According to the report, about 1,600 state and federal officials are randomly stopping cars and going door-to-door in search of infected birds in the three states. Infected flocks are strictly quarantined and destroyed. So far, 2.4 million birds have been destroyed or are scheduled for euthanasia, according to the Los Angeles Times. reported yesterday that California officials have begun surveying and sampling all flocks in Central and Northern California, as a major part of the state’s poultry business is in the former region. Larry Cooper, spokesman for the California Department of Food and Agriculture said in the report that the outbreak has cost the state some $35 million, most of which was used to fight the disease and compensate farmers for destroyed birds. California’s poultry business, the largest among the three affected states, harvests about $3 billion annually.




Lean Trimmings and Herd on the Hill are offered electronically. If you’d like to receive the newsletter via e-mail, please contact Kiran Kernellu at [email protected] or 510-763-1533. Receive the latest news every Monday afternoon in your Inbox instead of waiting for it in the mail!


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Honorable Allen Boyd, (D-FL)

Honorable Rosa DeLauro, (D-CT)

Honorable Sam Farr, (D-CA)

Honorable Maurice D. Hinchey, (D-NY)

Honorable Marcy Kaptur, (D-OH)




NMA Executive Director Rosemary Mucklow was awarded ABC Research Corporation’s Distinguished Industry Service Award in Orlando, FL today as part of the ABC Research Corporation 29th Annual Technical Seminar. Congratulations!


NMA reports news items that are of special interest to its readers, and provides information that they may want to be able to access.  Below are links to the Federal Register, AMS, APHIS, and FSIS, respectively.



MARCH 5-6, 2003!




NMA - East: 1400 - 16th St. N.W., Suite 400, Washington D.C. 20036 Ph. (202) 667-2108

NMA - West: 1970 Broadway, Suite 825, Oakland, CA 94612 Ph. (510) 763-1533 Fax (510) 763-6186

Edited by Kiran Kernellu

February 18, 2003




“In September, the Food Safety and Inspection Service announced a directive that required all beef slaughter establishments to reexamine their food safety strategies in light of evidence that E. coli O157:H7 was more prevalent in live animals than was previously thought.


“As part of the directive, the largest plants, about 130, are now undergoing examinations of their Hazard Analysis and Critical Control Point (HACCP) plans to determine whether they are scientifically valid and are being carried out conscientiously. The examinations are being conducted by FSIS Consumer Safety Officers, a special group of inspectors created in the past two years who are intensively trained in the science of HACCP. The examination of HACCP plans is part of FSIS’ continuing commitment to proactive steps designed to protect public health by strengthening pathogen prevention practices.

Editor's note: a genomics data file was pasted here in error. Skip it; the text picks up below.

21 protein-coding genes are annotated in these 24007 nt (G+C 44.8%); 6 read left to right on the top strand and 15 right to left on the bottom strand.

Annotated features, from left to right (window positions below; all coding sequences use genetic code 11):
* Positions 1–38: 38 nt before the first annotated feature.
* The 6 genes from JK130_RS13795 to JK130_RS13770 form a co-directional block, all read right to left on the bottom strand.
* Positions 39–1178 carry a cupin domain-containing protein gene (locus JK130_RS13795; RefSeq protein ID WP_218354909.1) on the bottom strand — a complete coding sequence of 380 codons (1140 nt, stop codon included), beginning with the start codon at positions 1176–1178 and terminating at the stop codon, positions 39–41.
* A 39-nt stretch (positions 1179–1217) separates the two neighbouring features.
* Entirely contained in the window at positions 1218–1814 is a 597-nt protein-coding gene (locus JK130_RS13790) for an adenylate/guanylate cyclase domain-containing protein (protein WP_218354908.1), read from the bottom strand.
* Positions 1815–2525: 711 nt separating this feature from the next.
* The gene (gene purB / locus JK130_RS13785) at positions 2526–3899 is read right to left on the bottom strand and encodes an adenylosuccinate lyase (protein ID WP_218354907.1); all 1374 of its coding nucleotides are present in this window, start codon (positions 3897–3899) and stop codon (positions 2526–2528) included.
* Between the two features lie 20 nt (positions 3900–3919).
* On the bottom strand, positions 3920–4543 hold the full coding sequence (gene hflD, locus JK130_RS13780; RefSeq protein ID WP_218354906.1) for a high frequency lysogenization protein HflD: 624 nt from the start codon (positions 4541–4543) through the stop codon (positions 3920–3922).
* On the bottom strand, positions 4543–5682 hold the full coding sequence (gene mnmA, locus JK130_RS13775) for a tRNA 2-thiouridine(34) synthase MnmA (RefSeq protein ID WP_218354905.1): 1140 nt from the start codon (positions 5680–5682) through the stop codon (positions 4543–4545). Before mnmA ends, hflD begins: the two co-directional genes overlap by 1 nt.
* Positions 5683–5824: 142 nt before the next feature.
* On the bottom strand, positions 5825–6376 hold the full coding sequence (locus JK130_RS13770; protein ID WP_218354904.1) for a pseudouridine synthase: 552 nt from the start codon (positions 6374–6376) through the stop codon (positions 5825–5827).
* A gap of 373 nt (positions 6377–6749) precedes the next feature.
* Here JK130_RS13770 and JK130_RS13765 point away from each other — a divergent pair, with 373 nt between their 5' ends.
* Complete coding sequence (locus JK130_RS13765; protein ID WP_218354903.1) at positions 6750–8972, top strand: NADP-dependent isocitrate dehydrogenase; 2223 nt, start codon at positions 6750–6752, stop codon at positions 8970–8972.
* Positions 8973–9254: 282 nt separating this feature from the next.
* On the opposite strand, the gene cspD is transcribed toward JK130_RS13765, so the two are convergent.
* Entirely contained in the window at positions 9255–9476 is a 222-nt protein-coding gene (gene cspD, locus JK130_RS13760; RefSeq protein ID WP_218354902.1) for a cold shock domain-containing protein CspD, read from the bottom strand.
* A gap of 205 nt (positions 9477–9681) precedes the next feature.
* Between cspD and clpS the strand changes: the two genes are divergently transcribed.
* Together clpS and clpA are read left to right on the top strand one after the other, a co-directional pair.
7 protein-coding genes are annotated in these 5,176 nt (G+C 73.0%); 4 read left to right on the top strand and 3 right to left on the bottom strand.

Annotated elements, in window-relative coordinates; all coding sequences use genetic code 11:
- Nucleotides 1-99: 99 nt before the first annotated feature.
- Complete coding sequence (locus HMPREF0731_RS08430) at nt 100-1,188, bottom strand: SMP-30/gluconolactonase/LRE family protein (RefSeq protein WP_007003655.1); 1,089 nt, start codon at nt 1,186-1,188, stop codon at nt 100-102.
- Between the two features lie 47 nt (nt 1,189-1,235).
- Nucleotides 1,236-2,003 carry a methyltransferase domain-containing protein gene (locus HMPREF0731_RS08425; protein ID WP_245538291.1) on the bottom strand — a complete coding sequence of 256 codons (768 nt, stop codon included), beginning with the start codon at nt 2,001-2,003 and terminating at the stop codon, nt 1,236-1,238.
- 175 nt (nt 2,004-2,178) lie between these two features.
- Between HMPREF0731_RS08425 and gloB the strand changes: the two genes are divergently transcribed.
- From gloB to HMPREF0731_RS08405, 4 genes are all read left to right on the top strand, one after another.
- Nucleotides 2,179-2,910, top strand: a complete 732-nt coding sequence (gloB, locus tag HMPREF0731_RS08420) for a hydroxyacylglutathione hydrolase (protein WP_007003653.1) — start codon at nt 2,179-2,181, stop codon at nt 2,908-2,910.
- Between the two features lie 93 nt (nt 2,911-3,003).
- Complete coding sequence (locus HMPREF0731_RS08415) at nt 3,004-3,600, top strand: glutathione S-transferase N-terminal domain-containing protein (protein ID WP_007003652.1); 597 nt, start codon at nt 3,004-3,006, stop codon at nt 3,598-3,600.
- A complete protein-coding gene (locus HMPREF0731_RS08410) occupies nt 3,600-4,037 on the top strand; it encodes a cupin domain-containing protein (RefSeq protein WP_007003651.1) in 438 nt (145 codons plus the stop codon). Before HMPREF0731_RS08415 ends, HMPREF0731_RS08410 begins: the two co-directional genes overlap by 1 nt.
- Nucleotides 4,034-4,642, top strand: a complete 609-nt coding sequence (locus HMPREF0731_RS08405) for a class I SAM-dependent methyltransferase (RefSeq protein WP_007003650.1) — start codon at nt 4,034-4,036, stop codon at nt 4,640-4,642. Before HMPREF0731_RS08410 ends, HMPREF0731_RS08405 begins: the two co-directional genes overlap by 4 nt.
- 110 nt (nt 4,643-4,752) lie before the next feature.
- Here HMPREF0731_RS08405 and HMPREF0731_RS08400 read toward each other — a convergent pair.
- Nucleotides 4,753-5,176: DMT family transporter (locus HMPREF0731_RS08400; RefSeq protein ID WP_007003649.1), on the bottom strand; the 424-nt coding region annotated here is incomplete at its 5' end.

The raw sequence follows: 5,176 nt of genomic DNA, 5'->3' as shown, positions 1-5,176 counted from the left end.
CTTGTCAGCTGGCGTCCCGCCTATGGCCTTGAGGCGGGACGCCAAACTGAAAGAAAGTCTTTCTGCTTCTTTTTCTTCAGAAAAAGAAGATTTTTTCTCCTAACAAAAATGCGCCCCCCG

“Thus far, 35 plants have been reviewed. In about 21 of the reviews, inspectors have asked for further scientific documentary information regarding processes being employed to prevent or eliminate food safety hazards. Such information is required by FSIS in order to ensure that the food safety plans implemented by these establishments are scientifically sound and can have a maximum impact in protecting public health.


“In response to questions from reporters during a news conference on Feb. 4, both USDA Under Secretary for Food Safety Elsa Murano and FSIS Administrator Dr. Garry L. McKee made it clear that the additional questions involved ‘scientific and design issues’ related to HACCP plans. The plants have responded to FSIS questions in writing in keeping with FSIS regulatory requirements.”




Both Dr. Merle Pierson, Deputy Under Secretary for Food Safety at USDA, and Dr. Garry McKee, Administrator of FSIS, will speak at NMA’s 57th Annual Convention in Las Vegas. Pierson is to speak immediately after lunch on Monday, March 3; McKee will participate in a Round Table on the afternoon of Tuesday, March 5, and will speak to NMA’s Board of Directors later that afternoon. All members are invited to listen to his remarks at the Board meeting.


Deputy Administrator of Agricultural Marketing Service’s Livestock & Seed Division Program Barry Carpenter will speak to various committees on Sunday, March 2 and will participate in the Round Table on COOL on Monday, March 3. Donna Reifschneider, Administrator of Grain Inspection, Packers & Stockyards Administration (GIPSA) will participate in the Round Table on Industry Consolidation on Tuesday, March 4. Several other FSIS and APHIS staff will attend and participate in events.